The difficultly with this rule is that few investors have the patience to hold shares for more than 10 years. According to data from the NYSE, the average holding period for stocks is now less than one year; a drop from more than eight years in the 1960’s Short term movements in the stock market are driven by emotion and irrational behaviour. The only way to capture these positive returns is to hold shares over a long-term horizon when the market reflects the underlying value of these businesses.
Another key problem of short-term investing is that if you’d missed the 25 best performing days since 1970 (S&P 500), your returns would go down from 1910% to 371%. These days occurred during periods when volatility was above average making it notoriously difficult for a trader to capture these returns. While it would extremely difficult to miss all the best days, it is certainly possible to miss some of them, highlighting the importance of staying invested. To paraphrase Nick Murray – time in the market; not timing the market would provide investors with their greatest natural advantage.
-The fourth general law states that Equities will outperform corporate bonds, government bonds and real estate over the long-term.
The Barclays equity gilt study 2016 is the UK’s foremost source of data on long-term asset returns. The study has been published every year since 1956 and the consistent takeaway is that equities have delivered superior returns over the long-term than bonds or cash. For example over the last 50 years equities have produced a real return of 5.6%, government bonds 2.9% and cash 1.4%. Data for the US comes to the same conclusion; the S&P 500 produces a real return of approximately 8% every year, outperforming bonds and cash.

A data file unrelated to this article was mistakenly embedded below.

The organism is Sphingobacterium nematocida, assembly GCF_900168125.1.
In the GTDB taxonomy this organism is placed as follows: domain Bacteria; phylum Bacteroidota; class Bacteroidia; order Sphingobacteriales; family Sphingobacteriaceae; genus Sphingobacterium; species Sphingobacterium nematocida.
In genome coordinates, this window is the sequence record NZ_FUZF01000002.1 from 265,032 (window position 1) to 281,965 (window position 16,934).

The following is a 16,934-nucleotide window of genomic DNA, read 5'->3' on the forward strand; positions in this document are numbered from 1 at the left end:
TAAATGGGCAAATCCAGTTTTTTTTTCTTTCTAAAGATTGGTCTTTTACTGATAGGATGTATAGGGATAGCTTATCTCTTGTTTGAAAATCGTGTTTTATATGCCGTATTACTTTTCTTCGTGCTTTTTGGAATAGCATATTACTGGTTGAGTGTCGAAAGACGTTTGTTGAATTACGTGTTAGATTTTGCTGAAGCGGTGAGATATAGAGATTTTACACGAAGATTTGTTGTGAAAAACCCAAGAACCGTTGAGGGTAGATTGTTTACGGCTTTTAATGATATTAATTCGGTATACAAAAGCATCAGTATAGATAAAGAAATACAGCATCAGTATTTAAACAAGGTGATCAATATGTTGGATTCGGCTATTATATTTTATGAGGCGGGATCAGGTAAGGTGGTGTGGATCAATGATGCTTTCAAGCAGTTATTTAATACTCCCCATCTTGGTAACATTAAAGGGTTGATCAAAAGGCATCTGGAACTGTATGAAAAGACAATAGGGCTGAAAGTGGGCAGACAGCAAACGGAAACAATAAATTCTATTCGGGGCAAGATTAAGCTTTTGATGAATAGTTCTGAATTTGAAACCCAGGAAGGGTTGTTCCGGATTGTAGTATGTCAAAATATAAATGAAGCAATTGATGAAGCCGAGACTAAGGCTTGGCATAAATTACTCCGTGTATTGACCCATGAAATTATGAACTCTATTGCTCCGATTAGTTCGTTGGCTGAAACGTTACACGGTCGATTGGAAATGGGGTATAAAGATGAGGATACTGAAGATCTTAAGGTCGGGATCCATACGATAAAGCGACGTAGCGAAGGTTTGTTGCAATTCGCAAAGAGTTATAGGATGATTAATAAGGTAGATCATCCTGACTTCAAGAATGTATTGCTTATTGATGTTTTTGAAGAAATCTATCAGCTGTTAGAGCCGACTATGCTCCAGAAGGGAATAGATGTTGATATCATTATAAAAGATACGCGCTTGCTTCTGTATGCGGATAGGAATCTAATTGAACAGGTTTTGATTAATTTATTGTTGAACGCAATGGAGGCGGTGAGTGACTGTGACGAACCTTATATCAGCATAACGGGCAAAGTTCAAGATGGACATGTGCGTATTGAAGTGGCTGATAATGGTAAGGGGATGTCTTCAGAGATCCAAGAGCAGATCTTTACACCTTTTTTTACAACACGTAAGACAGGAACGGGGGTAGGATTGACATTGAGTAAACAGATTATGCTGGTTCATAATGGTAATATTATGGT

Why do equities outperform bonds?
The theory states that because equities are inherently riskier and more volatile than bonds, they will offer a higher return (aka risk premium) to compensate investors for holding them. Furthermore by owning a part of a business, you are sharing in the entrepreneurial spirit that is virtually certain to deliver returns in excess of bonds in the years ahead. All told, by buying great companies you are making an optimist investment on the ingenuity of mankind. And what history has taught us is that the ever-present doomsayers have been proven wrong time and time again.
–The fifth rule of investing is a Buffet quote on Isaac Newton’s three laws of motions. Had he not lost a fortune in the ‘South Sea Bubble’, he might have well gone on to discover the fourth law of investing – “that for investors as a whole, returns decrease as motion increases”.
One of the most amusing anecdotes in favour of this law was an internal study by Fidelity to find out which accounts had performed the best. The results were staggering, the best performing accounts were from people who were dead or had forgotten they even had accounts. With access to more information that ever we are under constant pressure to fidget, to adjust asset weightings or buy the next hot investment. This increases the odds of making poorly timed, bad investment decisions and heightens transaction costs. I think the father of value investing Benjamin Graham describes it more eloquently than me when he said “The investor’s chief problem—and even his worst enemy—is likely to be himself”.